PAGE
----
Why Ahed will not get a Nobel Peace Prize

December 29, 2017 Middle East , Opinion , OPINION/NEWS

2 Suns Shamsaan/FB photo



Ahmed Tharwat


The gruesome images of the arrest of young Palestinian children by Israeli forces have been with us for years, especially since the first intifada of 1987. However the arrest of the 16-year-old Palestinian, Ahed Tamimi was a reckoning symbol of Palestinian resistance to the Israeli occupation and treatment of the Palestinians. It went viral on social media, especially in the Middle East, however it didn’t get as much here in the western media and Trumpland America.

This time she was protesting the shooting, in the head, of her 14 year old cousin by Israeli soldiers in a raid on their home, which ended up with her mother and cousin being arrested. The overwhelming force that Israeli soldiers use to humiliate Palestine children has been documented by UN and human rights organizations, but has never got the attention that the young Pakistani Malala got.

The 16-year-old Pakistani student was attacked by the Taliban (our enemy), whereas the young Palestinian, Ahed was attacked by Israeli forces (our friend). Malala was attacked and shot by a Taliban fighter while riding the bus home from school in the Swat Valley of northern Pakistan. Ahed was arrested and put on trial in a military court for protesting the shooting in the head of her cousin.

Ahed and Malala are both Muslims and were both victims of bigotry and a self-righteous mindset, the demonizing of Arabs as Oren Hazan, an MP of Prime Minister Benjamin Netanyahu’s Likud Party, confronting a Palestinian family with verbal intimidation stated; “Your son is a dog, he is a dog.” This kind of apartheid racist culture that dominated the relationship between Israelis and Palestinians has given Israeli a free hand to abuse and kill Palestinians without remorse or ramifications.

The unarmed struggle led by Ahed has been seen by the Israelis as a threat to Israeli national security, Educational Minister Naftali Bennett stating on Israeli Army Radio that the young women filmed slapping the solders “Should finish their lives in prison”…“you won’t see your son or husband. And if you keep on like this you won’t see life anymore.” He continued to threaten the Palestinian family who are vesting their detained sons, something now practiced routinely in prisons under the dictatorship of el-Sisi in Egypt.

Ahed, the young Palestine, similar to Malala, has a history of peaceful activities against occupying Israeli forces’ crimes and protesting injustices at a younger age, these against the arrest of her brothers and family members by Israeli forces. However, she never got the attention of the west as Malala did. In 2014, Malala received the Nobel Peace Prize. She was the poster child of oppressed Muslim woman, continually in the western spotlight, spoke at the UN, and visited the White House. She wrote books, made movies, and even met President Obama and the Queen of England. In addition, she made Time Magazine’s edition of the 100 most influential people. There is even a Malala Day.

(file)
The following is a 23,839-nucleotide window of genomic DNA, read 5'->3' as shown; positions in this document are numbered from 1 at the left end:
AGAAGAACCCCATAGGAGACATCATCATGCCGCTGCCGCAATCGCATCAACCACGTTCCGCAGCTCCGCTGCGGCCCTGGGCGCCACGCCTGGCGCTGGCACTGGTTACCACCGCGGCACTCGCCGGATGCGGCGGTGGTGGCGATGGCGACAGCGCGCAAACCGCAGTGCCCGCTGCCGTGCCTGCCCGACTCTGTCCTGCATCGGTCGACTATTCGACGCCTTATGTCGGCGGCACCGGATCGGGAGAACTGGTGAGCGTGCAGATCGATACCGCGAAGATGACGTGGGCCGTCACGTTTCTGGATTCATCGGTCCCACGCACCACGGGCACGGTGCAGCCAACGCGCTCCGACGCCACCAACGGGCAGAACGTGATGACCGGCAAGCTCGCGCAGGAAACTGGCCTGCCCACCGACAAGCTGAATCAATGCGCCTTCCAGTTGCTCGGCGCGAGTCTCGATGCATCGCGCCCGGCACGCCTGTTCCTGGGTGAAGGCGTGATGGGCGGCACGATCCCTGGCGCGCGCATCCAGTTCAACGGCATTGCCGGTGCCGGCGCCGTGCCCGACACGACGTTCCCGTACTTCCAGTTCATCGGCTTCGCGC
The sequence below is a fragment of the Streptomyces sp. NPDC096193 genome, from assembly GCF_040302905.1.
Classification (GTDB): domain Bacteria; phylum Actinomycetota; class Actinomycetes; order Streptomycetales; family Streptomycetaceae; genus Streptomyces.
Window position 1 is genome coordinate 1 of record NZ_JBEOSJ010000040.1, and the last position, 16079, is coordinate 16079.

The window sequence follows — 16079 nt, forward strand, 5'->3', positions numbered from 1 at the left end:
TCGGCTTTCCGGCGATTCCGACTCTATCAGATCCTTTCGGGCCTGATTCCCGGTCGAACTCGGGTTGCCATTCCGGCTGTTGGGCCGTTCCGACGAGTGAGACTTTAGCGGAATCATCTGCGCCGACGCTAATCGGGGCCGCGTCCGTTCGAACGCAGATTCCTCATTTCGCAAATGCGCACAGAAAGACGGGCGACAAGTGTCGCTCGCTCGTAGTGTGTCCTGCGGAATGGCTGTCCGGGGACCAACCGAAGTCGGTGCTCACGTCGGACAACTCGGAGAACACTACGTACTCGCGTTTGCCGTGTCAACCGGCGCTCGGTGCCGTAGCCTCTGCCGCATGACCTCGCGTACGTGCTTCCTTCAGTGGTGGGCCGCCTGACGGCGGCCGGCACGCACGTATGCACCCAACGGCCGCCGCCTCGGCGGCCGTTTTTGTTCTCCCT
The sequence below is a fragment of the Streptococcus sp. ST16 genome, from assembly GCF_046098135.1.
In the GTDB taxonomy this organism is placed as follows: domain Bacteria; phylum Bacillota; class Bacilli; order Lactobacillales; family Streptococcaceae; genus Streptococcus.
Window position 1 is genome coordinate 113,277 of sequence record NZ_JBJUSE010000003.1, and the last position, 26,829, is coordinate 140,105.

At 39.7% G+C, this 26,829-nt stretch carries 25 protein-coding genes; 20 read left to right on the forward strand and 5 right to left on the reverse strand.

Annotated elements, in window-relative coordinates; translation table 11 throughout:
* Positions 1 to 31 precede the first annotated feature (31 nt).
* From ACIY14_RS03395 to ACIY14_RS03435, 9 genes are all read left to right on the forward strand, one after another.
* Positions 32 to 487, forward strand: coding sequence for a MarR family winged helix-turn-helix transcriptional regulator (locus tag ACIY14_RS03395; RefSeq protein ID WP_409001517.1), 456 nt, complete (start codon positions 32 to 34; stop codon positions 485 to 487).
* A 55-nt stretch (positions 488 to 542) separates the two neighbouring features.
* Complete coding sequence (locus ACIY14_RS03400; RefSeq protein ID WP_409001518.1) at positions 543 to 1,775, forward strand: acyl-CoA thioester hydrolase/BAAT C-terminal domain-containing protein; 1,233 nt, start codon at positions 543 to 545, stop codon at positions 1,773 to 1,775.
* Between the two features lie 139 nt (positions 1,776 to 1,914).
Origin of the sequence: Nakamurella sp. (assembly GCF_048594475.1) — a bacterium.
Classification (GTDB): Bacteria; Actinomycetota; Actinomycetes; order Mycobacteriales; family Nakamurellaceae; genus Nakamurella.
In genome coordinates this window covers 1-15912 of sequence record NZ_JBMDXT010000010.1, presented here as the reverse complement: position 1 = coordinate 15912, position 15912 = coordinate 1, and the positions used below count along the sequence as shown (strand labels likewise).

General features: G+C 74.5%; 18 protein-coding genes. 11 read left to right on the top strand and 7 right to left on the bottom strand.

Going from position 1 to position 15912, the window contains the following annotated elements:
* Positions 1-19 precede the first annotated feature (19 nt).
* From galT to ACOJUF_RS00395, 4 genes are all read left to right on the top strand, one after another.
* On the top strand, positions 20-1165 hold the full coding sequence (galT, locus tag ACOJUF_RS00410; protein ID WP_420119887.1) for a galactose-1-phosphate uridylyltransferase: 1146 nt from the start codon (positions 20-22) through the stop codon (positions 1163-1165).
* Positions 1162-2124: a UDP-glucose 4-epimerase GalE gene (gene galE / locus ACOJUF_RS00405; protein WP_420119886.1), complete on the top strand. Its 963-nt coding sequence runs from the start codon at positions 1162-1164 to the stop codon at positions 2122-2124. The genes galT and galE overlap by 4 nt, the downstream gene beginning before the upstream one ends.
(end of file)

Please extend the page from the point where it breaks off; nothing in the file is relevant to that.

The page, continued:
Ahed wasn’t as lucky, we don’t see #ImAhed #JeSuisAhed or #MeToo outrages or support groups from the usual suspects. Feminist groups are silent, the champions of women’s education rights look the other way. Not even a whisper of a protest from Malala herself. Not to belittle the tragic attack on young Malala, no one wants to go through an experience like that which almost cost her life.

While Malala was targeted for advocating Western education in a country torn and destroyed by western occupying forces, Ahed was targeted by an apartheid Zionist system. Why Ahed‘s story didn’t get the same attention in the west, or got praise and glorifying coverage in the western media, is simply because Malala’s story fits the post-9/11 Western narrative about Islam and Muslims, oppressed Muslim women by Muslims extremists and Jihadists. Ahed’s story did not; the young blonde Palestinian activist is not the typical oppressed Muslim woman. Ahed’s image violated the Western narrative of Islam and Muslims.

Ahed was on the other hand oppressed not by our enemy, but by our friend, an apartheid system that all Americans are familiar with. Ahed’s story violated the Western self-righteous script. However, Malala’s story upholds this narrative; a young oppressed Muslim woman shot by a Muslim jihadist for defending women’s rights in a backward Muslim world. Ironically and perversely, Israel has for years been destroying schools and killing young Palestinian students seeking education, yet no world condemnation or Nobel Prizes have been offered to victims.

Malala’s story made it to the spotlight of our collective conscious; it is the story of a victim of our enemy that needed to be told many times over to reaffirm the Western self-righteous script, but the story of Ahed is a story of a victim of our own making; it needs to be rewritten to fit the American script, so we adopt the Israeli narrative, the 16-year-old Palestinian girl’s peaceful protest constituting a threat to Israeli national security. No one who threatened Israeli national security has ever won a Nobel Peace Prize, just ask ex Egyptian President Sadat, he understood that very well, he even gave his life for it.






Ahmed Tharwat

Ahmed Tharwat is the Producer and Host of the Arab-American TV show BelAhdan. His articles are published in national and international publications. He blogs at Notes from America, www.ahmediatv.com and his articles appear in national and international publications. Follow him on Twitter @AhmediaTV.

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